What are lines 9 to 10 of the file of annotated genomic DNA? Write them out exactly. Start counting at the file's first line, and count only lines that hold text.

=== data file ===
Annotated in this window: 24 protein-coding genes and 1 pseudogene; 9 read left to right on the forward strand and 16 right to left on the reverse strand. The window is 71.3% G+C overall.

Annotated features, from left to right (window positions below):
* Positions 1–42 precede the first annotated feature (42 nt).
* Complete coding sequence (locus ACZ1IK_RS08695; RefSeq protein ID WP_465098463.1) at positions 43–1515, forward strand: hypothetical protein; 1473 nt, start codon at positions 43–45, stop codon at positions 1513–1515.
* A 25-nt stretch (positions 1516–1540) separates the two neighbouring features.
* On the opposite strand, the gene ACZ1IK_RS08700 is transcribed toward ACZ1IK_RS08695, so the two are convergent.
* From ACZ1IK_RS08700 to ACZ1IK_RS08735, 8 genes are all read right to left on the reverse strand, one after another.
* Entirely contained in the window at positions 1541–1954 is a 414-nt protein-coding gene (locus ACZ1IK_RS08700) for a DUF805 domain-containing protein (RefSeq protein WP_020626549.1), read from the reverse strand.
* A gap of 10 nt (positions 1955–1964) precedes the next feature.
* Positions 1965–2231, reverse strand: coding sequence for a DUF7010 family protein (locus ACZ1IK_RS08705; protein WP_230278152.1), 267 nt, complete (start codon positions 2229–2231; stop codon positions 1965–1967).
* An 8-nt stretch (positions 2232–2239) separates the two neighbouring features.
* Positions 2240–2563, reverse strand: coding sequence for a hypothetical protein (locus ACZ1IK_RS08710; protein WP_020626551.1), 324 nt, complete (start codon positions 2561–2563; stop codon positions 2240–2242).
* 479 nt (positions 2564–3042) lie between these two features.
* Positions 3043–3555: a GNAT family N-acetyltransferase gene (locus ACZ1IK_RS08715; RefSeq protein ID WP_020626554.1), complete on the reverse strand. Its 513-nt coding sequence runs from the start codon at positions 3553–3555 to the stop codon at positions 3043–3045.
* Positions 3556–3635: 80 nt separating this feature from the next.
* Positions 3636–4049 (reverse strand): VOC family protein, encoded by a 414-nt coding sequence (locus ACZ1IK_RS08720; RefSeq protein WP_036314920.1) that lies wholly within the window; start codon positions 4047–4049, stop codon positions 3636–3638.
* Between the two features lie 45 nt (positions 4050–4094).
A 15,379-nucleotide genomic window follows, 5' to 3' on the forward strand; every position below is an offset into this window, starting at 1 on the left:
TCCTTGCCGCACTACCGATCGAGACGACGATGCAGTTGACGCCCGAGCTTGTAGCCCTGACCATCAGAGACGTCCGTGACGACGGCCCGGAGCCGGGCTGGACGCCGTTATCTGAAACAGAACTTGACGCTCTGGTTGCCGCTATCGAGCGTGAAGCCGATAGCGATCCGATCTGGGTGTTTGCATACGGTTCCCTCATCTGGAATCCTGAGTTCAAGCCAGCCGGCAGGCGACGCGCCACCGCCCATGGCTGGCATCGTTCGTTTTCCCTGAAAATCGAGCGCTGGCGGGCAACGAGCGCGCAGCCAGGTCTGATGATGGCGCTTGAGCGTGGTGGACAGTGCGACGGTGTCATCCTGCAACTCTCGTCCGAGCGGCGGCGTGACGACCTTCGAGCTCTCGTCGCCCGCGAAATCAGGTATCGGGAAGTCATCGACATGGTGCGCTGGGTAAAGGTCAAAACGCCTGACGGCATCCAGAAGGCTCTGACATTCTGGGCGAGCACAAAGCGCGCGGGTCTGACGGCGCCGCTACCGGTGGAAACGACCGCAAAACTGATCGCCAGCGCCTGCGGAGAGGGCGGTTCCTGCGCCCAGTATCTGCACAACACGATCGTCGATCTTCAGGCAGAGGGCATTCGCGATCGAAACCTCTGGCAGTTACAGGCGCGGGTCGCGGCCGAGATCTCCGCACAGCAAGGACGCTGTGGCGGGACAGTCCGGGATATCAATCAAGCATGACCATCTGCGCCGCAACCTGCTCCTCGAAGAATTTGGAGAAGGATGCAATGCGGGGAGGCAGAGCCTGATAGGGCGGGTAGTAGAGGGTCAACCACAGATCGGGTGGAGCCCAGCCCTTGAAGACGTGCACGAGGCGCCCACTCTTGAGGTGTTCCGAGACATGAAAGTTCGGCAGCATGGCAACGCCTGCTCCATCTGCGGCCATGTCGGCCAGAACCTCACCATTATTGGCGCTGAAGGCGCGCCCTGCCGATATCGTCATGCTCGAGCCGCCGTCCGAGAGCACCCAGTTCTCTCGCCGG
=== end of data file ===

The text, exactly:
* A gap of 10 nt (positions 1955–1964) precedes the next feature.
* Positions 1965–2231, reverse strand: coding sequence for a DUF7010 family protein (locus ACZ1IK_RS08705; protein WP_230278152.1), 267 nt, complete (start codon positions 2229–2231; stop codon positions 1965–1967).